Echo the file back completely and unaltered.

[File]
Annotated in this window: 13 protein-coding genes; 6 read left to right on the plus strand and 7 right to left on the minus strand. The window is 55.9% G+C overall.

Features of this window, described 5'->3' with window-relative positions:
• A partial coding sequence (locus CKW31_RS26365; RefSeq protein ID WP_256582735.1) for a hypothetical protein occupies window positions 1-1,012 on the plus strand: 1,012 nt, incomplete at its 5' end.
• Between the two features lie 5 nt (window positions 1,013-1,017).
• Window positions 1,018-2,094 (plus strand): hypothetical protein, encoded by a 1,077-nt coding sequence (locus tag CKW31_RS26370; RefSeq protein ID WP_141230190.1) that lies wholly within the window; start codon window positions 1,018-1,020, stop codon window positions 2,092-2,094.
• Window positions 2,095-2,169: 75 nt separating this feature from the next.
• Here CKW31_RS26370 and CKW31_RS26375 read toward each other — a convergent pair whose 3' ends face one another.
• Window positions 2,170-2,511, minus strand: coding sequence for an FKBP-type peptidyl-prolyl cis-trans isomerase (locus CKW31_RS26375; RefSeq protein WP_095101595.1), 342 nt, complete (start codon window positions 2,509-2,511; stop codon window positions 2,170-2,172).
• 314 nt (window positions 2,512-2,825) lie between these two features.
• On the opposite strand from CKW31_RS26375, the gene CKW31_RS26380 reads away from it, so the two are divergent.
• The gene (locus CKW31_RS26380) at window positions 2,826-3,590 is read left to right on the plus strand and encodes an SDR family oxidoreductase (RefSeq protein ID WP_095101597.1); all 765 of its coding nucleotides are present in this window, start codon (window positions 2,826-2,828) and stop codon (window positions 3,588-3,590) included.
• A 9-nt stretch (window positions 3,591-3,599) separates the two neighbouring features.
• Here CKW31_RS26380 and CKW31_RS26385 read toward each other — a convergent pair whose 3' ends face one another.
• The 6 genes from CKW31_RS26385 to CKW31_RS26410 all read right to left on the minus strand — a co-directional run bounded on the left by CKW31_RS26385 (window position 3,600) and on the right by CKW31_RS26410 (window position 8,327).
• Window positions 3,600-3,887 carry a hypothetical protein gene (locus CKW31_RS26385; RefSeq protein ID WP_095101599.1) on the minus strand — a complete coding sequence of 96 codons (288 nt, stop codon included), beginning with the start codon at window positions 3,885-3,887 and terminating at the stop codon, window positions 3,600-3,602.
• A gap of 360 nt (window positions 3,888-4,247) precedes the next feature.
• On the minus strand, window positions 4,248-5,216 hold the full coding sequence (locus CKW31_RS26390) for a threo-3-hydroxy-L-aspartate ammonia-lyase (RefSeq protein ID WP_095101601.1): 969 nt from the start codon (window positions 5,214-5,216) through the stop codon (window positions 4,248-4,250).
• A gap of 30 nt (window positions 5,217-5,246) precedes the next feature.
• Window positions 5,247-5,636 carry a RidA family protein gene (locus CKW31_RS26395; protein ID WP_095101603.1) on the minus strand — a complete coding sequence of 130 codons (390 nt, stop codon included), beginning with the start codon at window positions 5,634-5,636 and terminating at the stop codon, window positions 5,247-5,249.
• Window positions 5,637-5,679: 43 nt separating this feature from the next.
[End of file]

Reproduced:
Annotated in this window: 13 protein-coding genes; 6 read left to right on the plus strand and 7 right to left on the minus strand. The window is 55.9% G+C overall.

Features of this window, described 5'->3' with window-relative positions:
• A partial coding sequence (locus CKW31_RS26365; RefSeq protein ID WP_256582735.1) for a hypothetical protein occupies window positions 1-1,012 on the plus strand: 1,012 nt, incomplete at its 5' end.
• Between the two features lie 5 nt (window positions 1,013-1,017).
• Window positions 1,018-2,094 (plus strand): hypothetical protein, encoded by a 1,077-nt coding sequence (locus tag CKW31_RS26370; RefSeq protein ID WP_141230190.1) that lies wholly within the window; start codon window positions 1,018-1,020, stop codon window positions 2,092-2,094.
• Window positions 2,095-2,169: 75 nt separating this feature from the next.
• Here CKW31_RS26370 and CKW31_RS26375 read toward each other — a convergent pair whose 3' ends face one another.
• Window positions 2,170-2,511, minus strand: coding sequence for an FKBP-type peptidyl-prolyl cis-trans isomerase (locus CKW31_RS26375; RefSeq protein WP_095101595.1), 342 nt, complete (start codon window positions 2,509-2,511; stop codon window positions 2,170-2,172).
• 314 nt (window positions 2,512-2,825) lie between these two features.
• On the opposite strand from CKW31_RS26375, the gene CKW31_RS26380 reads away from it, so the two are divergent.
• The gene (locus CKW31_RS26380) at window positions 2,826-3,590 is read left to right on the plus strand and encodes an SDR family oxidoreductase (RefSeq protein ID WP_095101597.1); all 765 of its coding nucleotides are present in this window, start codon (window positions 2,826-2,828) and stop codon (window positions 3,588-3,590) included.
• A 9-nt stretch (window positions 3,591-3,599) separates the two neighbouring features.
• Here CKW31_RS26380 and CKW31_RS26385 read toward each other — a convergent pair whose 3' ends face one another.
• The 6 genes from CKW31_RS26385 to CKW31_RS26410 all read right to left on the minus strand — a co-directional run bounded on the left by CKW31_RS26385 (window position 3,600) and on the right by CKW31_RS26410 (window position 8,327).
• Window positions 3,600-3,887 carry a hypothetical protein gene (locus CKW31_RS26385; RefSeq protein ID WP_095101599.1) on the minus strand — a complete coding sequence of 96 codons (288 nt, stop codon included), beginning with the start codon at window positions 3,885-3,887 and terminating at the stop codon, window positions 3,600-3,602.
• A gap of 360 nt (window positions 3,888-4,247) precedes the next feature.
• On the minus strand, window positions 4,248-5,216 hold the full coding sequence (locus CKW31_RS26390) for a threo-3-hydroxy-L-aspartate ammonia-lyase (RefSeq protein ID WP_095101601.1): 969 nt from the start codon (window positions 5,214-5,216) through the stop codon (window positions 4,248-4,250).
• A gap of 30 nt (window positions 5,217-5,246) precedes the next feature.
• Window positions 5,247-5,636 carry a RidA family protein gene (locus CKW31_RS26395; protein ID WP_095101603.1) on the minus strand — a complete coding sequence of 130 codons (390 nt, stop codon included), beginning with the start codon at window positions 5,634-5,636 and terminating at the stop codon, window positions 5,247-5,249.
• Window positions 5,637-5,679: 43 nt separating this feature from the next.